As Nigella Lawson's divorce starts to play out before the courts, some new allegations have come to light. Her two personal assistants—who she has previously thanked in her books—say that she is a daily habitual drug user and that she bribed them to stay quiet with the use of her soon-to-be-ex-husband's personal credit card to the tune of 300,000 pounds over the last 10 years.
Her husband (who you will recall was caught physically assaulting her on camera), says he belives the claims are all true. I have no idea what to think, but I am finding it hard to believe that she is a habitual cocaine user. But that might be just because my love of her shows over the years is clouding me.
I've seen brutal divorces before, and I feel like her husband is probably doing everything in his power to destroy her reputation. Because he said he would. Because he's a bully.
This divorce is going to be terrible and I think Nigella's name may be destroyed, but I think that's exactly what her husband wants to do to her — destroy her.
What do you think of this recent allegation against Nigella Lawson?
For those who aren't up on modern feminist lingo, The Bechdel Test was created by feminist cartoonist Alison Bechdel in her comic Dykes to Watch Out For and works this way: for a movie to pass this test, it needs to have at least two female characters who converse with each other about something other than men. Sadly, most movies don't actually pass the Bechdel test (think about movies you love, now think about if the female leads talk about anything other than men). Surprisingly, some movies do pass Bechdel with flying colours (Machete Kills passes the test, while Star Wars and Lord of the Rings do not), and you can actually look up a movie on the Bechdel Test website.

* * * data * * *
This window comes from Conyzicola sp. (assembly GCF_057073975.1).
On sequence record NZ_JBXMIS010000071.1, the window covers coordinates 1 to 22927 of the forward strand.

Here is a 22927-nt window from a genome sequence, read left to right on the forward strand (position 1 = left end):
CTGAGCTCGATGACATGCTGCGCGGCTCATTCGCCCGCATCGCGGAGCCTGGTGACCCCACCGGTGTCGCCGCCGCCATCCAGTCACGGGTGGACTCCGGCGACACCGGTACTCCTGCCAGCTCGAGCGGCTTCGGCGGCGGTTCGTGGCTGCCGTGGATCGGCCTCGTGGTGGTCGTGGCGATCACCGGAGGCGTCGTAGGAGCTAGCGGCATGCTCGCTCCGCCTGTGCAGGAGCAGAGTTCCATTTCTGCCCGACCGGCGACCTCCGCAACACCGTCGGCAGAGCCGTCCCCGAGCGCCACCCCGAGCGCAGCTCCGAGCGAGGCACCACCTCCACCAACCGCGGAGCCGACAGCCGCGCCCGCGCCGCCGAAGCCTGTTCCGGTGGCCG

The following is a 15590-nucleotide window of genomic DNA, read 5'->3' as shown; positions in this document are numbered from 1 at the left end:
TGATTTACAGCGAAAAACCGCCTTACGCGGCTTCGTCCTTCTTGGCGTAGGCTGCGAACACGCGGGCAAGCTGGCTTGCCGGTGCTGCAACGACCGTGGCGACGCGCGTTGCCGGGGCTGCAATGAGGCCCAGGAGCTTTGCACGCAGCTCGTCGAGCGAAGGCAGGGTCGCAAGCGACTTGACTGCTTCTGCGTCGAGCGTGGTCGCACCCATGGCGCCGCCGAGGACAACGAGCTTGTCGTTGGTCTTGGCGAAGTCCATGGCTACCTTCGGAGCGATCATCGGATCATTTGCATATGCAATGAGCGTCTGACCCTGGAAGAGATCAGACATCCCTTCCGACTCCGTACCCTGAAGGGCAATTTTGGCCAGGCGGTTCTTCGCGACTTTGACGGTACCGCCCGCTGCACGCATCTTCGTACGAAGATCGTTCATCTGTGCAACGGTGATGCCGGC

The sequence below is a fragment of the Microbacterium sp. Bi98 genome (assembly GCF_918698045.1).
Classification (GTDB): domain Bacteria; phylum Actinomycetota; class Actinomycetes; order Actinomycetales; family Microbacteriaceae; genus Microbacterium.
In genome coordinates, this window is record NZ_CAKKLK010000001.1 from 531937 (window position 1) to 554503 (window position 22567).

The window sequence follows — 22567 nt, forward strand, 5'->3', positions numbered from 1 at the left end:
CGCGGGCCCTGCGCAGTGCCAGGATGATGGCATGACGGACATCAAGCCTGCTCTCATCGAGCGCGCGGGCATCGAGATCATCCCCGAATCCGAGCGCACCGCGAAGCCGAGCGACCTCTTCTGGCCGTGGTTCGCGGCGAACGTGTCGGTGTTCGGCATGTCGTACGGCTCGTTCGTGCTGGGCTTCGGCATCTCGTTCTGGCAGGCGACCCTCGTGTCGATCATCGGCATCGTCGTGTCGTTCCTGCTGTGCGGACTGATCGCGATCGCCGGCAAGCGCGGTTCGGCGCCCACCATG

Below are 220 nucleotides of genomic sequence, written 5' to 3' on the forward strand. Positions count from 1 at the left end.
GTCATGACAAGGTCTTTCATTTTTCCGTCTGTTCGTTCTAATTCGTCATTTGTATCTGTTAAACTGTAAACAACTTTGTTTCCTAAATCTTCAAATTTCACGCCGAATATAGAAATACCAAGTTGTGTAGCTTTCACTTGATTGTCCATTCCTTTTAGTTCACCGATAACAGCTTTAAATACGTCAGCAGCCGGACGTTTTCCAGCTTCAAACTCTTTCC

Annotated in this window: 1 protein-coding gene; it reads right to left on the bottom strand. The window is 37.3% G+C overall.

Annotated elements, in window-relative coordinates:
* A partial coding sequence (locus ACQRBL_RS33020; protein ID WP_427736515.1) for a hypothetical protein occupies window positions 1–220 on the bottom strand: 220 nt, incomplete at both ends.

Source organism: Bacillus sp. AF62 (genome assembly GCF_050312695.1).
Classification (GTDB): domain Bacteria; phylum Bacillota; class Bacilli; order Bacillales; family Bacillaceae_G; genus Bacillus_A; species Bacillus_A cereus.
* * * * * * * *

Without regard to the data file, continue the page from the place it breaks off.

Recently, in Sweden, four movie theatres have added The Bechdel Test rating to their films in order to draw attention to the fact that very few movies actually do pass a test that we would all think is so simple that most should.
I think adding the rating is a great idea because I think even many women who think that equality is mostly achieved will be shocked to see how far from true that idea is. Very rarely in cinema do we see two women actually conversing about anything other than men, and when we think they might, they don't. Romantic comedies don't always pass the test, Sci Fi rarely does and Action disappoints, too.
One of my favourite holiday movies, Love, Actually theoretically passes because Emma Thompson's character, Karen, has a brief conversation with her daughter, Daisy, but it's the only time in the entire movie that two women are not talking about men. I don't know about you ladies, but I BARELY talk about men with my friends. It's probably less than 5% of our conversations.
Instead, I assume that most women talk about the same things that I do when conversing with other women. Here is my order ranging from what I love talking about to least talked about (your order may be different):
My YMC blog/pop culture (tied for first place)
My Business (tied for first place)
Way down at the bottom: men. Yet, according to films made by both men AND women, I should only want to talk about men, 100% of the time.